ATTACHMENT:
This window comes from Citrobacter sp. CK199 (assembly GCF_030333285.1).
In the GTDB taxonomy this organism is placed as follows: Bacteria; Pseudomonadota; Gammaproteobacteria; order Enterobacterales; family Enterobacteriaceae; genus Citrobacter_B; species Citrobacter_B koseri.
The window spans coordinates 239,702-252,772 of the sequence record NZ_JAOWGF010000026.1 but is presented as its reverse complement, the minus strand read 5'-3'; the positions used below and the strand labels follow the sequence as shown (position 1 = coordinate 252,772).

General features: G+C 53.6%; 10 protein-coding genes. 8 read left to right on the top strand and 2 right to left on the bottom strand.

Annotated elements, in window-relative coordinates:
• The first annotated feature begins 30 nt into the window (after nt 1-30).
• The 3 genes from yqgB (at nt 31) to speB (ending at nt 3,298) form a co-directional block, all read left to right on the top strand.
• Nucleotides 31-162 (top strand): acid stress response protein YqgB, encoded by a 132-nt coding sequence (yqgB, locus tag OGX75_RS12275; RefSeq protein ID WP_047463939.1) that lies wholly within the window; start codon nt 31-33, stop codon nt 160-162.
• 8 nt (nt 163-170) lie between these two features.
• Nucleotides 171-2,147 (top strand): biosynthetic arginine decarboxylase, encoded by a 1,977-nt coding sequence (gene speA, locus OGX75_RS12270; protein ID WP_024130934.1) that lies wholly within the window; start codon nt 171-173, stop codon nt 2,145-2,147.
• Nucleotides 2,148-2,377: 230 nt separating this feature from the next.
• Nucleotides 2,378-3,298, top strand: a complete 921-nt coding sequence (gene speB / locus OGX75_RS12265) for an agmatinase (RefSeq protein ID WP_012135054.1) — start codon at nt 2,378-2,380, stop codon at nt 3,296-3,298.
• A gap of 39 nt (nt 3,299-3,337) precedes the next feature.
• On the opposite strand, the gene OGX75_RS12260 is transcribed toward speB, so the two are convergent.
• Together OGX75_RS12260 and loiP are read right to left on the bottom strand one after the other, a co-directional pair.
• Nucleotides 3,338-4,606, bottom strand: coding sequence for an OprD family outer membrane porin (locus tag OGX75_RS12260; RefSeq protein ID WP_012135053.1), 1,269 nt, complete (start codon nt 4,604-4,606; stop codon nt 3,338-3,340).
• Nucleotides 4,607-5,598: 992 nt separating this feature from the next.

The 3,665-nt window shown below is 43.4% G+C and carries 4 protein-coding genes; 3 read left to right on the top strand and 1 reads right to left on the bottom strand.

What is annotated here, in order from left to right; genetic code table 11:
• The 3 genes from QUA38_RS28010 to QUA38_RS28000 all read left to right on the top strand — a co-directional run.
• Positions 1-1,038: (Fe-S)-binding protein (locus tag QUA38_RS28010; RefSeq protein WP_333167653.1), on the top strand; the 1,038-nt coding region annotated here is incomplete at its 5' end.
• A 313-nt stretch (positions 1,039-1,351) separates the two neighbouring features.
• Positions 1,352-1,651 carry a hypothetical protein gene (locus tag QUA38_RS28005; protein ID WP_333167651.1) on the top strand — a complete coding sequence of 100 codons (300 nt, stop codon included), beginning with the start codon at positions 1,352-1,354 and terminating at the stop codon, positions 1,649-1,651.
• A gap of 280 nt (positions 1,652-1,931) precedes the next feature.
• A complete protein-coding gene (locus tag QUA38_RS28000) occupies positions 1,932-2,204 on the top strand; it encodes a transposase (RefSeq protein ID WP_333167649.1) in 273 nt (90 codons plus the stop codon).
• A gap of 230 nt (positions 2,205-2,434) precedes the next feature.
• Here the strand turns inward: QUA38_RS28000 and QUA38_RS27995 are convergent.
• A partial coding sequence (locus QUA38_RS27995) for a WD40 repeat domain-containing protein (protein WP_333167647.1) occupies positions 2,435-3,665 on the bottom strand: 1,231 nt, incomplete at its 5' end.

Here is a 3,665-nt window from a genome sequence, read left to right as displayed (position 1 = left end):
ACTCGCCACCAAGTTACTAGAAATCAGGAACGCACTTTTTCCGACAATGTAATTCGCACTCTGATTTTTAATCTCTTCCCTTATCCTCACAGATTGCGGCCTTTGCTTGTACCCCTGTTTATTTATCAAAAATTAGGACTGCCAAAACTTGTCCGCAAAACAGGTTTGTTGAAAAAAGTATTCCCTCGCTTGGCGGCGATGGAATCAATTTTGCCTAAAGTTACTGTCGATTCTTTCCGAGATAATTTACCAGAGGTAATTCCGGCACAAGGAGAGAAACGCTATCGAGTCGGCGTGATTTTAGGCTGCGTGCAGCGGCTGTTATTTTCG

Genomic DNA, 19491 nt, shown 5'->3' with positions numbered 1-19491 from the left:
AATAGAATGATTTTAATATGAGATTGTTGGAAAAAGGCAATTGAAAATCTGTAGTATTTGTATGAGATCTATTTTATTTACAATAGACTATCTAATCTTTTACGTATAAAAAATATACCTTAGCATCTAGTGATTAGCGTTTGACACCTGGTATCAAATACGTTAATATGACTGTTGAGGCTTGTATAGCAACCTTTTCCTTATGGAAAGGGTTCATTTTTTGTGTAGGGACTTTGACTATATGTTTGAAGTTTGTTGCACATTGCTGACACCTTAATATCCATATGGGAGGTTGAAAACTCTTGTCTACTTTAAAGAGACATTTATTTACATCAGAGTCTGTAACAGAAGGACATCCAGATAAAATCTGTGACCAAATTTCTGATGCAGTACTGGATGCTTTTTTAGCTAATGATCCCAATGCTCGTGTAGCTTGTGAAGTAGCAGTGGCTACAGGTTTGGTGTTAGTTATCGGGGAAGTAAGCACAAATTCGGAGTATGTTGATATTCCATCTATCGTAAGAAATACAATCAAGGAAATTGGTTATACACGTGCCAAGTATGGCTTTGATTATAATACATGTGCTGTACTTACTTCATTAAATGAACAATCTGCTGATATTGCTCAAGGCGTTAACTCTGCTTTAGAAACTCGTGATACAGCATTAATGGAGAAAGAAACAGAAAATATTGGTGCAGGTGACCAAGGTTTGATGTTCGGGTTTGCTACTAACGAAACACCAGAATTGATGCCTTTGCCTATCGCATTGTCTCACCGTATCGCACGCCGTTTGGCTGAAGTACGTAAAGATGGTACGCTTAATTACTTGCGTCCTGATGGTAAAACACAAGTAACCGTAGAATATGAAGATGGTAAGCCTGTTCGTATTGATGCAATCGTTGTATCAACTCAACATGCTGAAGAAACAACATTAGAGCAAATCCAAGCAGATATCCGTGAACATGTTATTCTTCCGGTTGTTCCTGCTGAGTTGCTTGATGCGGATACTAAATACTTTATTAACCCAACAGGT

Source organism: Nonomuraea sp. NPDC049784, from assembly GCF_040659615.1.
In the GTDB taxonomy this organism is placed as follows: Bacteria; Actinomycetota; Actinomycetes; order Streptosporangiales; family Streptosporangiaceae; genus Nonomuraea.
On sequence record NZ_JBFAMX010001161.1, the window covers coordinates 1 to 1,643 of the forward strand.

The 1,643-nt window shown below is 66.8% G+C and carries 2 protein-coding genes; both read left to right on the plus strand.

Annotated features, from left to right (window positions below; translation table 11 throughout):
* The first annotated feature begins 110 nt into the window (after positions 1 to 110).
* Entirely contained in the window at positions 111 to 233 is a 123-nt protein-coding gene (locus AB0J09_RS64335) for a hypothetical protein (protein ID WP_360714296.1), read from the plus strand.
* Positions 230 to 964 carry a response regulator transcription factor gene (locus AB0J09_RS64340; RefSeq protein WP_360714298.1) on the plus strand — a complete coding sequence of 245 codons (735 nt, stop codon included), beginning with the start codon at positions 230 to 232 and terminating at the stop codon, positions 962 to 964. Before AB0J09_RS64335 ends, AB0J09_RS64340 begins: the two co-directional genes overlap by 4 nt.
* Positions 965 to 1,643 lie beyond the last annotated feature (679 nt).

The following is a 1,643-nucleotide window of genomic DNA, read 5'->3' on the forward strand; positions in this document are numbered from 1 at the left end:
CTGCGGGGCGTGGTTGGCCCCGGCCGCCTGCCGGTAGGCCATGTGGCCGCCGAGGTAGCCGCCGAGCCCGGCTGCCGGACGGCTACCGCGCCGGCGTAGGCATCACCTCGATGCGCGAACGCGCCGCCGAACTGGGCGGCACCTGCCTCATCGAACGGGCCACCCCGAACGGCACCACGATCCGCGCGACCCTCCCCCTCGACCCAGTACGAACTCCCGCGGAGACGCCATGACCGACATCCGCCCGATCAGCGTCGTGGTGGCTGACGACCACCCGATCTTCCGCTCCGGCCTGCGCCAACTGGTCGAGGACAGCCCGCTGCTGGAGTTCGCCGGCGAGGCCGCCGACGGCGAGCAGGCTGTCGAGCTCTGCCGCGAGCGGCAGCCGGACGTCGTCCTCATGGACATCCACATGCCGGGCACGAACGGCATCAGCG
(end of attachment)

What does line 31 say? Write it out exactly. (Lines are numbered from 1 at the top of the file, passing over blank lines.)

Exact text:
Genomic DNA, 19491 nt, shown 5'->3' with positions numbered 1-19491 from the left: